For many years, something over one hundred, the Cathedral Parish Hall building stood on Queen’s Road across from the Sergeants’ Memorial. Today it is no more, and if you walk along the street you will see a high blue fence hiding the empty ground.
But in its heyday, the parish hall was a busy place and housed several different groups, mostly associated with the church, but parts of the building were rented out from time to time. One such was to The Model School which closed in 1952, and another was a dance studio. The clergy house built beside it still stands, and has a date of 1893 marked on the eaves.
Following the Great Fire of July 1892, the Parish Hall became the centre of much of the diocesan business for Newfoundland. This was because the church buildings that were on Gower Street, directly across from the cathedral, were destroyed in the fire. These comprised a clergy house, Synod Hall, the rectory, and one other building which may have been an orphanage. I suspect the parish hall became essential to the function of the diocese and the cathedral at this time. Certainly many meetings took place in that building, and with a square footage of 16,380 feet, there was ample room; the cathedral office was housed there for many years, thus vestry meetings were held there as well.
So now, let’s get to the cup of tea of the title of this article. I am a relative newcomer to the Cathedral of St. John the Baptist, having only been a parishioner for 43 years, but many parishioners have been there all their lives, and remember so many meetings and the cup of tea that always followed. The list is long but here are a few groups that met during the year. Firstly there were the two church sales, one in the spring and one in the fall. They brought the whole parish out during the day for morning coffee or tea, lunch, and turkey teas. It was a wonderful time of fellowship—a time to show off the many hand made items a time to purchase that necessary gift for a friend, and most of all to have a cup of tea with a friend and catch up on all the news and/or gossip. Sunday school met on the upper floor. Congregational meetings met there annually, and that was certainly followed by a cup of tea and a sweetie.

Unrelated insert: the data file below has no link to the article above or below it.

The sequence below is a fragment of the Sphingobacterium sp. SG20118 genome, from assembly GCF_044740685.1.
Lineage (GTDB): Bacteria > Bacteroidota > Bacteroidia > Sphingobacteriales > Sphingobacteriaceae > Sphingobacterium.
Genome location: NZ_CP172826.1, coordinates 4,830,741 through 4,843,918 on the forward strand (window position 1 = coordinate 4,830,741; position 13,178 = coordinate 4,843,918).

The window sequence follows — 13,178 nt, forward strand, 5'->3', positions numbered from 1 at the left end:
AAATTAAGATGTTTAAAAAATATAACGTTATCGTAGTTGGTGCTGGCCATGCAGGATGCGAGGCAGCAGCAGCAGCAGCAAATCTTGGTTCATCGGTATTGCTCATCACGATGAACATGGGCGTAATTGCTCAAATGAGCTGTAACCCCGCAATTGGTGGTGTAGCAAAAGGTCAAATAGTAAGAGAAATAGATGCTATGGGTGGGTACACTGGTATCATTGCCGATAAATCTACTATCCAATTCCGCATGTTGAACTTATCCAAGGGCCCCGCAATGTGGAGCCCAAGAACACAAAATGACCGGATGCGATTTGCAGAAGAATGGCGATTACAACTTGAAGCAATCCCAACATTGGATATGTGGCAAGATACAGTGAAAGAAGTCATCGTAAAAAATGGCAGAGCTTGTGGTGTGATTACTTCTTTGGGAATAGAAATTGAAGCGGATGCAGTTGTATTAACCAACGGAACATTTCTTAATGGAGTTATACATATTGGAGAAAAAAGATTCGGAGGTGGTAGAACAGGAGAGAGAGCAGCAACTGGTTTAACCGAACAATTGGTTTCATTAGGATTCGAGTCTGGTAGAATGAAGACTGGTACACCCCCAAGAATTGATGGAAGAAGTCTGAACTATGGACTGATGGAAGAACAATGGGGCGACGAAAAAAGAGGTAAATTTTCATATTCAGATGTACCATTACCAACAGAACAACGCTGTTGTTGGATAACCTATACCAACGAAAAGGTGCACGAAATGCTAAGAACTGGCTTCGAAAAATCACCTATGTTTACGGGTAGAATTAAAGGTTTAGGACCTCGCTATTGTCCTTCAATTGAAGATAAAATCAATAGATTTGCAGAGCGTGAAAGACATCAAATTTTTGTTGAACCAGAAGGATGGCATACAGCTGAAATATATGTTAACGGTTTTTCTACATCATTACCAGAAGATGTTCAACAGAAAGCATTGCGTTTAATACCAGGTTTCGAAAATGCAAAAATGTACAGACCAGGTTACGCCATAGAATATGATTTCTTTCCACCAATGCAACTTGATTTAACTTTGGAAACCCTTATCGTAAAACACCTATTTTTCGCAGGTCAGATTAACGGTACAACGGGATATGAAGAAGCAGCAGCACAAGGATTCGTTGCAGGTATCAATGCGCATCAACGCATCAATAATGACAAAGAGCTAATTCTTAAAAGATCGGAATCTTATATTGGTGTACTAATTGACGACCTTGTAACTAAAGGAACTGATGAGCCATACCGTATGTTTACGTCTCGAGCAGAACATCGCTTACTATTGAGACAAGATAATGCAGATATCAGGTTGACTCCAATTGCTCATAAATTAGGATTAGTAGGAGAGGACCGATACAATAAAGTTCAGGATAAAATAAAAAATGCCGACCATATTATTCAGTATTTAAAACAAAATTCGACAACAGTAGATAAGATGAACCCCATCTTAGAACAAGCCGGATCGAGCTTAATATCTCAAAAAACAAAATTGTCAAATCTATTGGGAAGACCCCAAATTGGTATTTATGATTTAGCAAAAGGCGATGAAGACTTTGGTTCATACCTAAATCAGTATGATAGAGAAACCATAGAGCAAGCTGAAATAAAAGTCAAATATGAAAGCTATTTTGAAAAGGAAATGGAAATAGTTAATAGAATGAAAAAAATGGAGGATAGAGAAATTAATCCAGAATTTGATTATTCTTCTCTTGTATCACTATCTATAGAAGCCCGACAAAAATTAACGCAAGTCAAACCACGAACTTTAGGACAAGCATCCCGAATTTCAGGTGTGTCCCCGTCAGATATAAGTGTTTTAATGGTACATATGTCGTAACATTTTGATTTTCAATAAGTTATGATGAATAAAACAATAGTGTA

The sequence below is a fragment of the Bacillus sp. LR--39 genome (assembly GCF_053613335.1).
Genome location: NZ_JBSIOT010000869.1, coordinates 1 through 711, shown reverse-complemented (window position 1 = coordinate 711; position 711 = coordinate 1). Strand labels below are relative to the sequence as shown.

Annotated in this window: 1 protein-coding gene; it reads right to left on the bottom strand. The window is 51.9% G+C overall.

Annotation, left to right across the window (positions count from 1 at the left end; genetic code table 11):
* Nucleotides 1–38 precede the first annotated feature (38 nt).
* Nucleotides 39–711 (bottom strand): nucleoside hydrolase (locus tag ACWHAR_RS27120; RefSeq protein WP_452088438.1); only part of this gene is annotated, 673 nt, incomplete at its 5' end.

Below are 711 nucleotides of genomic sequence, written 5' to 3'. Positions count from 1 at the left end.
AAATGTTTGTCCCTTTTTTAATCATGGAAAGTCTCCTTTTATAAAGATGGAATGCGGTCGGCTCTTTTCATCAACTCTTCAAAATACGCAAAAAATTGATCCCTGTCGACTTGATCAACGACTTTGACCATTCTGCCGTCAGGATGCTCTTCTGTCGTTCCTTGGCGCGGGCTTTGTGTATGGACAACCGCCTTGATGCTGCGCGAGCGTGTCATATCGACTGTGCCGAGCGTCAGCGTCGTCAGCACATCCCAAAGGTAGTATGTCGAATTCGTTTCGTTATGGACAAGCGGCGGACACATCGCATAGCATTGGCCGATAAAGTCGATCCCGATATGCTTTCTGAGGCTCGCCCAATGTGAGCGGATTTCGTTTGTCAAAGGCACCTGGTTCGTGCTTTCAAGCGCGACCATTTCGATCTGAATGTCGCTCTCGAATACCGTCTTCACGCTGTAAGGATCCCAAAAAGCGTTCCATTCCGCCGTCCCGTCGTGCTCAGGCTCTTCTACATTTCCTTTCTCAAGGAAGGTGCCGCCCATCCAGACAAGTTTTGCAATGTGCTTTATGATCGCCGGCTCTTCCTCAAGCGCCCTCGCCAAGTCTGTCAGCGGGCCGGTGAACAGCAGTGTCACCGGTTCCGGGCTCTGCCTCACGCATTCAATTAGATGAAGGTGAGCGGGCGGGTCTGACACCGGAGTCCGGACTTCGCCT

Concerts were put on by the choir (see photo of Michael Donnan and Catherine Cornick). There was the ACW, and the ACW Christmas party; the altar guild; the men’s Bible class; the young mothers; and many others who all found a comfortable place to gather and then have a nice cuppa to further discuss the meeting, or maybe who would win the next soccer match.
So many wonderful times were had in the parish hall, but it must be reported that in 1966 there was a fire in the building which burned the tower; it can be seen in the photo from 1914, and it was not rebuilt. Thus the building remained until it was torn down this fall. So many many good times were had in the parish hall that we should all toast the hall with a cup of tea. Cheers and Hallelujah!
The three photographs above show the parish hall at various stages of being torn down. The top one was taken by the Rev’d Fred Marshall, and the other two were taken by Ellen Reid.
The house on the left of the former hall, 70 Queen’s Road, was for many years used for clergy housing, and it has not been torn down.
The property, including the house, was sold by the Diocese of Eastern Newfoundland and Labrador a few years ago, and the land no longer belongs to the Church.